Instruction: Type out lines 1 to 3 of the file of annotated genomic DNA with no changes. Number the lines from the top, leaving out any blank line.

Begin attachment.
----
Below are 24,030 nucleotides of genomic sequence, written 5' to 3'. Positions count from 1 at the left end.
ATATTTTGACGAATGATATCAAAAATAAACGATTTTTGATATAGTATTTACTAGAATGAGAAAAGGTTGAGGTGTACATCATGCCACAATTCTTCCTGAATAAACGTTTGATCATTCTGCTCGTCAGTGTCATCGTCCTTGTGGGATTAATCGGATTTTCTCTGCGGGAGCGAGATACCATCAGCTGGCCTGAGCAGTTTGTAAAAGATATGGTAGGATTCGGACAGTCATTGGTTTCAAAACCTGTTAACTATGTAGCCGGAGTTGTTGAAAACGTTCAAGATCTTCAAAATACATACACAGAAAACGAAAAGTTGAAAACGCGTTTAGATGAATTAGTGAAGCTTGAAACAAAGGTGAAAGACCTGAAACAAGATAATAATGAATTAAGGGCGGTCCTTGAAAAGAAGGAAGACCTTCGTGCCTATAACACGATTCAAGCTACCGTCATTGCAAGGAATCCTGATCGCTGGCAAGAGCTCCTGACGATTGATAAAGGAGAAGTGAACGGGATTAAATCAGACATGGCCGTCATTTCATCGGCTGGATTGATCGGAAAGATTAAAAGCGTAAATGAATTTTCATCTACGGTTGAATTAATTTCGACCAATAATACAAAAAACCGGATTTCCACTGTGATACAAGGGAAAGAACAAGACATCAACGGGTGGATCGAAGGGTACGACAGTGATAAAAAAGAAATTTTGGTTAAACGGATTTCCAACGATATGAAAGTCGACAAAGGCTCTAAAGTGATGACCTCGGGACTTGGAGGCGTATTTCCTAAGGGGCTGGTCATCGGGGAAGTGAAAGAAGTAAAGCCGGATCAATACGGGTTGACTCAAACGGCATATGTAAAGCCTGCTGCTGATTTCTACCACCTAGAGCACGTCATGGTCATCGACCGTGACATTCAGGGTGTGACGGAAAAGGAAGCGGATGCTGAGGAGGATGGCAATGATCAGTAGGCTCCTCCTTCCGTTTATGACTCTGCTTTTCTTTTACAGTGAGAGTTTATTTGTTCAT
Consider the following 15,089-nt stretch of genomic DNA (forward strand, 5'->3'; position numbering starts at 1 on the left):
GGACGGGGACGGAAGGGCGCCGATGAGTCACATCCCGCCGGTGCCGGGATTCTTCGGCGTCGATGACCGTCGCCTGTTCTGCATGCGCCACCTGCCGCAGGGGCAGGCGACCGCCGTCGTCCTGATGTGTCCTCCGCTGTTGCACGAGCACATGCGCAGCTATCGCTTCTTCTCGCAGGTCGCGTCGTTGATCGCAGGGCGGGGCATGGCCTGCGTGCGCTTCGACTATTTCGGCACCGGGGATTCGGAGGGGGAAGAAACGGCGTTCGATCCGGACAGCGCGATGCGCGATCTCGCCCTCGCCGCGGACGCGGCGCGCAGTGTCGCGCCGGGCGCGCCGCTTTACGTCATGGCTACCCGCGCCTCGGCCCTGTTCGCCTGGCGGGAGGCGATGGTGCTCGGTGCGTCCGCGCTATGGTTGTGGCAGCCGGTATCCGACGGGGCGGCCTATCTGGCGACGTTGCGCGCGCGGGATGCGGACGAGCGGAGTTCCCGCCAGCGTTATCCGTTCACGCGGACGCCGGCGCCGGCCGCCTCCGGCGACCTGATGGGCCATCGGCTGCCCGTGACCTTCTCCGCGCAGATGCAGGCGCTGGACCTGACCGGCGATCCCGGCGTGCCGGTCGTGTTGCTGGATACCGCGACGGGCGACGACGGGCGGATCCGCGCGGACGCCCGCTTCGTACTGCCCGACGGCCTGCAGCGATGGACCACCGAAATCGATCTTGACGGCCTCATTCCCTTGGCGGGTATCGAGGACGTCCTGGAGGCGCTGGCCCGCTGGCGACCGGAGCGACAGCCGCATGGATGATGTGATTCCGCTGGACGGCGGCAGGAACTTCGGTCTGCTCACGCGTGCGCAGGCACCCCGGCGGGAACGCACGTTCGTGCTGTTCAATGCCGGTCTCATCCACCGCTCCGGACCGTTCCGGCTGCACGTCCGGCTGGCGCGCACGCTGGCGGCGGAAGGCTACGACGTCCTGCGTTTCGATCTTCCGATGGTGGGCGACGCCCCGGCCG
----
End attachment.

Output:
Below are 24,030 nucleotides of genomic sequence, written 5' to 3'. Positions count from 1 at the left end.
ATATTTTGACGAATGATATCAAAAATAAACGATTTTTGATATAGTATTTACTAGAATGAGAAAAGGTTGAGGTGTACATCATGCCACAATTCTTCCTGAATAAACGTTTGATCATTCTGCTCGTCAGTGTCATCGTCCTTGTGGGATTAATCGGATTTTCTCTGCGGGAGCGAGATACCATCAGCTGGCCTGAGCAGTTTGTAAAAGATATGGTAGGATTCGGACAGTCATTGGTTTCAAAACCTGTTAACTATGTAGCCGGAGTTGTTGAAAACGTTCAAGATCTTCAAAATACATACACAGAAAACGAAAAGTTGAAAACGCGTTTAGATGAATTAGTGAAGCTTGAAACAAAGGTGAAAGACCTGAAACAAGATAATAATGAATTAAGGGCGGTCCTTGAAAAGAAGGAAGACCTTCGTGCCTATAACACGATTCAAGCTACCGTCATTGCAAGGAATCCTGATCGCTGGCAAGAGCTCCTGACGATTGATAAAGGAGAAGTGAACGGGATTAAATCAGACATGGCCGTCATTTCATCGGCTGGATTGATCGGAAAGATTAAAAGCGTAAATGAATTTTCATCTACGGTTGAATTAATTTCGACCAATAATACAAAAAACCGGATTTCCACTGTGATACAAGGGAAAGAACAAGACATCAACGGGTGGATCGAAGGGTACGACAGTGATAAAAAAGAAATTTTGGTTAAACGGATTTCCAACGATATGAAAGTCGACAAAGGCTCTAAAGTGATGACCTCGGGACTTGGAGGCGTATTTCCTAAGGGGCTGGTCATCGGGGAAGTGAAAGAAGTAAAGCCGGATCAATACGGGTTGACTCAAACGGCATATGTAAAGCCTGCTGCTGATTTCTACCACCTAGAGCACGTCATGGTCATCGACCGTGACATTCAGGGTGTGACGGAAAAGGAAGCGGATGCTGAGGAGGATGGCAATGATCAGTAGGCTCCTCCTTCCGTTTATGACTCTGCTTTTCTTTTACAGTGAGAGTTTATTTGTTCAT
Consider the following 15,089-nt stretch of genomic DNA (forward strand, 5'->3'; position numbering starts at 1 on the left):